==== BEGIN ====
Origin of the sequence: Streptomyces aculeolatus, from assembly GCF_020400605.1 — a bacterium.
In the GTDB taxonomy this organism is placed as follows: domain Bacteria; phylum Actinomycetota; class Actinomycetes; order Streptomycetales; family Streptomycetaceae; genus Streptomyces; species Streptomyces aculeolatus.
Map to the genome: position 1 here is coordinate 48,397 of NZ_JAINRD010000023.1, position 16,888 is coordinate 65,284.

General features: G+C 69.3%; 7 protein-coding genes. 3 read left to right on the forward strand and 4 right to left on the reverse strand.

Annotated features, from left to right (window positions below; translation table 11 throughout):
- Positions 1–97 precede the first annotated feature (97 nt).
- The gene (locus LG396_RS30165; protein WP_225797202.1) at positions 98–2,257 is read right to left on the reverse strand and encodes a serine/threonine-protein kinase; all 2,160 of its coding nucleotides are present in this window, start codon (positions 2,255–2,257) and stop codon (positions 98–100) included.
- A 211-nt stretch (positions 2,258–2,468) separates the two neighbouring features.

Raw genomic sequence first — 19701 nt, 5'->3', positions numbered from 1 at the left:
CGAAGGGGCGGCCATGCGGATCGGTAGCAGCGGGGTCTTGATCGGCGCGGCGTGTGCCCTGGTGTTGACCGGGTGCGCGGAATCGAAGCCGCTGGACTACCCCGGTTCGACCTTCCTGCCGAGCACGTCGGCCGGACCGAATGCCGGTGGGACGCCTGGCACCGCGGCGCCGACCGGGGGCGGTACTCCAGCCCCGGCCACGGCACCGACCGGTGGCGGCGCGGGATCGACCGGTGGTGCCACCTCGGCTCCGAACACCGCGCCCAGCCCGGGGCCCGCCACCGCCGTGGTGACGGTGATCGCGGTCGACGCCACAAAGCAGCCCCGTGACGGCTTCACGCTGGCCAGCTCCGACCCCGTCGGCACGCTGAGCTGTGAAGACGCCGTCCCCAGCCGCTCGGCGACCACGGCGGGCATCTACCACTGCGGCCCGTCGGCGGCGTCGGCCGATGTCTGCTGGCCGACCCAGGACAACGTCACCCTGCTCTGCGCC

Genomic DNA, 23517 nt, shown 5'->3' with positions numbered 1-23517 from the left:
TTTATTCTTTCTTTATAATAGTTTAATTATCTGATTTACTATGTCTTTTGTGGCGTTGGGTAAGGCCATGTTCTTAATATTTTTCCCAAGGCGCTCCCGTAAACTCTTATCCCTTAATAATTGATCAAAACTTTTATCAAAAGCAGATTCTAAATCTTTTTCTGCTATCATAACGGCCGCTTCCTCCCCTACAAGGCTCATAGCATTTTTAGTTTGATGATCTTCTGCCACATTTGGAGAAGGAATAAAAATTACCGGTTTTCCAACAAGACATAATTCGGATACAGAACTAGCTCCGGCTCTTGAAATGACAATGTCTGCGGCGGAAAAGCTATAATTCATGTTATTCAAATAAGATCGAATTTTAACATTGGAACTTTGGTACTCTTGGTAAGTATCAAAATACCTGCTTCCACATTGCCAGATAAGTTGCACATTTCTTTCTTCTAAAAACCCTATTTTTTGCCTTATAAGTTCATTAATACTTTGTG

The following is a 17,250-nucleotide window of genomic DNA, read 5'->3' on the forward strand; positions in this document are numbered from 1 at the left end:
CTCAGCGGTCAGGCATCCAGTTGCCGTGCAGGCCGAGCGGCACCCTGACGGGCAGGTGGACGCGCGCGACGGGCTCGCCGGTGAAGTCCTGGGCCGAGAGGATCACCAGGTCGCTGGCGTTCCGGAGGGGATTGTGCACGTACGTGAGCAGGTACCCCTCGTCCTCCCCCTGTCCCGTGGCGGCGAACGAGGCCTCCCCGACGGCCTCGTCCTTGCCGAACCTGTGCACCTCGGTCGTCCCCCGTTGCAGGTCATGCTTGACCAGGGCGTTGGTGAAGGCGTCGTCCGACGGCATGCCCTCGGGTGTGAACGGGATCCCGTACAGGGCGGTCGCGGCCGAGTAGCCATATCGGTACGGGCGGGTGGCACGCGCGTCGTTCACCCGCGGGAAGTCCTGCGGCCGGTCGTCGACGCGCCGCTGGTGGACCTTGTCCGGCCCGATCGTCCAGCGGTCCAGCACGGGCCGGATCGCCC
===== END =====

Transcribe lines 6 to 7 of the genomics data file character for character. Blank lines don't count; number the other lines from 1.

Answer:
- Positions 1–97 precede the first annotated feature (97 nt).
- The gene (locus LG396_RS30165; protein WP_225797202.1) at positions 98–2,257 is read right to left on the reverse strand and encodes a serine/threonine-protein kinase; all 2,160 of its coding nucleotides are present in this window, start codon (positions 2,255–2,257) and stop codon (positions 98–100) included.